Introduction to Transaction Logs
Every SQL Server 2005 database has a transaction log that records all transactions and the database modifications made by each transaction. The transaction log is a critical component of the database and, if there is a system failure, the transaction log might be required to bring your database back to a consistent state. The transaction log should never be deleted or moved unless you fully understand the ramifications of doing this.
The transaction log supports the following operations:
Recovery of individual transactions.
Recovery of all incomplete transactions when SQL Server is started.
Rolling a restored database, file, filegroup, or page forward to the point of failure.
Supporting transactional replication.
Supporting standby-server solutions.
Recovery of Individual Transactions
If an application issues a ROLLBACK statement, or if the Database Engine detects an error such as the loss of communication with a client, the log records are used to roll back the modifications made by an incomplete transaction.
Recovery of all Incomplete Transactions When SQL Server Is Started
If a server that is running SQL Server fails, the databases may be left in a state where some modifications were never written from the buffer cache to the data files, and there may be some modifications from incomplete transactions in the data files. When an instance of SQL Server is started, it runs a recovery of each database. Every modification recorded in the log which may not have been written to the data files is rolled forward. Every incomplete transaction found in the transaction log is then rolled back to make sure the integrity of the database is preserved.
Rolling a Restored Database, File, Filegroup, or Page Forward to the Point of Failure
After a hardware loss or disk failure affecting the database files, you can restore the database to the point of failure. You first restore the last full database backup and the last differential database backup, and then restore the subsequent sequence of the transaction log backups to the point of failure. As you restore each log backup, the Database Engine reapplies all the modifications recorded in the log to roll forward all the transactions. When the last log backup is restored, the Database Engine then uses the log information to roll back all transactions that were not complete at that point.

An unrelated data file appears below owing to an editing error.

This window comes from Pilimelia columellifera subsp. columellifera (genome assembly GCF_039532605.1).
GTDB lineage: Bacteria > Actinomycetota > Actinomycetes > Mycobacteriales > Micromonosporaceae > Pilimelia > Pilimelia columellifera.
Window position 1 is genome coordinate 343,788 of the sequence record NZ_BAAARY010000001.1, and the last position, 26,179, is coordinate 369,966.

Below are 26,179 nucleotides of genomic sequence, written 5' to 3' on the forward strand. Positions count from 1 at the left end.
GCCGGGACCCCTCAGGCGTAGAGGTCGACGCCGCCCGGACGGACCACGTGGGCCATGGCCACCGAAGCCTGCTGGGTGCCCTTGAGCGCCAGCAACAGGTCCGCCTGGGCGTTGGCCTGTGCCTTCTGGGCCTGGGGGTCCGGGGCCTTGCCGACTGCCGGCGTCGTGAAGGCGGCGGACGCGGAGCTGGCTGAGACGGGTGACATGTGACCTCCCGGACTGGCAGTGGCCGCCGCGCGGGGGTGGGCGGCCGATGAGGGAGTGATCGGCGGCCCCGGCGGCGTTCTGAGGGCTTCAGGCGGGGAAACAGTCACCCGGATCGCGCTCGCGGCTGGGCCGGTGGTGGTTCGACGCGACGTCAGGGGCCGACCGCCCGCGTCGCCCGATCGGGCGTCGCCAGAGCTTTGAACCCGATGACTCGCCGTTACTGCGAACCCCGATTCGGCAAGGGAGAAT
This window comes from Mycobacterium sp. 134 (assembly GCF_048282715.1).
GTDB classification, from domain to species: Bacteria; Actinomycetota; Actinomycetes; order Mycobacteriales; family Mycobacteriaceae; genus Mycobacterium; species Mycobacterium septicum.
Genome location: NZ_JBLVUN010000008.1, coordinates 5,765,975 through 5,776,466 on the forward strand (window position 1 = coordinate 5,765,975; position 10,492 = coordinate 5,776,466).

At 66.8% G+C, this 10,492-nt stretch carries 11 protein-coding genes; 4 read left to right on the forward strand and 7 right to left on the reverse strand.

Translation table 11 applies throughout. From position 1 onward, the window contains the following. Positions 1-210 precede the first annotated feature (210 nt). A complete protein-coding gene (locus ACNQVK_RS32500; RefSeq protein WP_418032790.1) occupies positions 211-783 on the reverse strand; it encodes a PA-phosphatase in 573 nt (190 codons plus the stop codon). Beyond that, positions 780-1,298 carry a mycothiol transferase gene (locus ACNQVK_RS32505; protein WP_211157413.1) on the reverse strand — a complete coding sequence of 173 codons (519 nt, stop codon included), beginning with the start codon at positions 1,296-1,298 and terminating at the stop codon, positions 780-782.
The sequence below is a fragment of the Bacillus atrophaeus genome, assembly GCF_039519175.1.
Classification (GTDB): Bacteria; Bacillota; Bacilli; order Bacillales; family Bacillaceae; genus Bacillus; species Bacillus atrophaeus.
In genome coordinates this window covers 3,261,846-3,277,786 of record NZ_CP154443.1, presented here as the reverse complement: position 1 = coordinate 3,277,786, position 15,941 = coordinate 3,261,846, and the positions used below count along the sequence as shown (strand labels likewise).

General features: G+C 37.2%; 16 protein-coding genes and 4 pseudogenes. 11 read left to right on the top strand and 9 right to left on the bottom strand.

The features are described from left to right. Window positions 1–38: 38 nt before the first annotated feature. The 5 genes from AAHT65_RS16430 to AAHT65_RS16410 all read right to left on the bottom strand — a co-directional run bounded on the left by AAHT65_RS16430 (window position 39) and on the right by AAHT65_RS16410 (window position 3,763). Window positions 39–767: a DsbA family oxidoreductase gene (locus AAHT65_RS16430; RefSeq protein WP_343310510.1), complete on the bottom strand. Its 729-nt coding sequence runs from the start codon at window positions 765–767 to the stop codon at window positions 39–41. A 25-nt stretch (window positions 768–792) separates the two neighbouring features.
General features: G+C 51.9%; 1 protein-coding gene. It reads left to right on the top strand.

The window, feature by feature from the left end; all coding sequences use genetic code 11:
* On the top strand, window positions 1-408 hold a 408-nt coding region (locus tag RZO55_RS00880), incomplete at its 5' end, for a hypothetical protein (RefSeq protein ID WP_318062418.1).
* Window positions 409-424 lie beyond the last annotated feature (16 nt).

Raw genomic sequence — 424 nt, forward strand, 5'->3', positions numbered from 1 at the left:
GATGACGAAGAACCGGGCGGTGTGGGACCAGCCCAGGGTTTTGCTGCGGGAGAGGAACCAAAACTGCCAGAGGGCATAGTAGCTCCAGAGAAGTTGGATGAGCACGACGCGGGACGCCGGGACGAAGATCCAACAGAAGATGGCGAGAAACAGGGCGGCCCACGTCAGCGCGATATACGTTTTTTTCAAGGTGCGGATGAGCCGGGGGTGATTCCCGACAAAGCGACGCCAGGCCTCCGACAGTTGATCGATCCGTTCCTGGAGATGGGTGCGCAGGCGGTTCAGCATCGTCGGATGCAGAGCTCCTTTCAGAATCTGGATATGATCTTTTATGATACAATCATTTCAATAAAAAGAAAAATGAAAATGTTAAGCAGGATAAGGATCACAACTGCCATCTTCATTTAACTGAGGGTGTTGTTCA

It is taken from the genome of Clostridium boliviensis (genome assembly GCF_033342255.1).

Supporting Transactional Replication
The Log Reader Agent monitors the transaction log of each database configured for transactional replication and copies the transactions marked for replication from the transaction log into the distribution database. For more information, see How Transactional Replication Works.
Supporting Standby-Server Solutions
The standby-server solutions, database mirroring, and log shipping, rely heavily on the transaction log. In a log shipping scenario, the primary server sends the active transaction log of the primary database to one or more destinations. Each secondary server restores the log to its local secondary database. For more information, see Log Shipping Overview.
In a database mirroring scenario, every update to a database, the principal database, is immediately reproduced in a separate, full copy of the database, the mirror database. The principal server instance sends each log record immediately to the mirror server instance which applies the incoming log records to the mirror database, continually rolling it forward. For more information, see Database Mirroring Overview.
Following are the characteristics of the SQL Server Database Engine transaction log:
The transaction log is implemented as a separate file or set of files in the database. The log cache is managed separately from the buffer cache for data pages, which results in simple, fast, and robust code within the Database Engine.
The format of log records and pages is not constrained to follow the format of data pages.
The transaction log can be implemented in several files. The files can be defined to expand automatically by setting the FILEGROWTH value for the log. This reduces the potential of running out of space in the transaction log, while at the same time reducing administrative overhead. For more information, see ALTER DATABASE (Transact-SQL).
The mechanism to reuse the space within the log files is quick and has minimal effect on transaction throughput.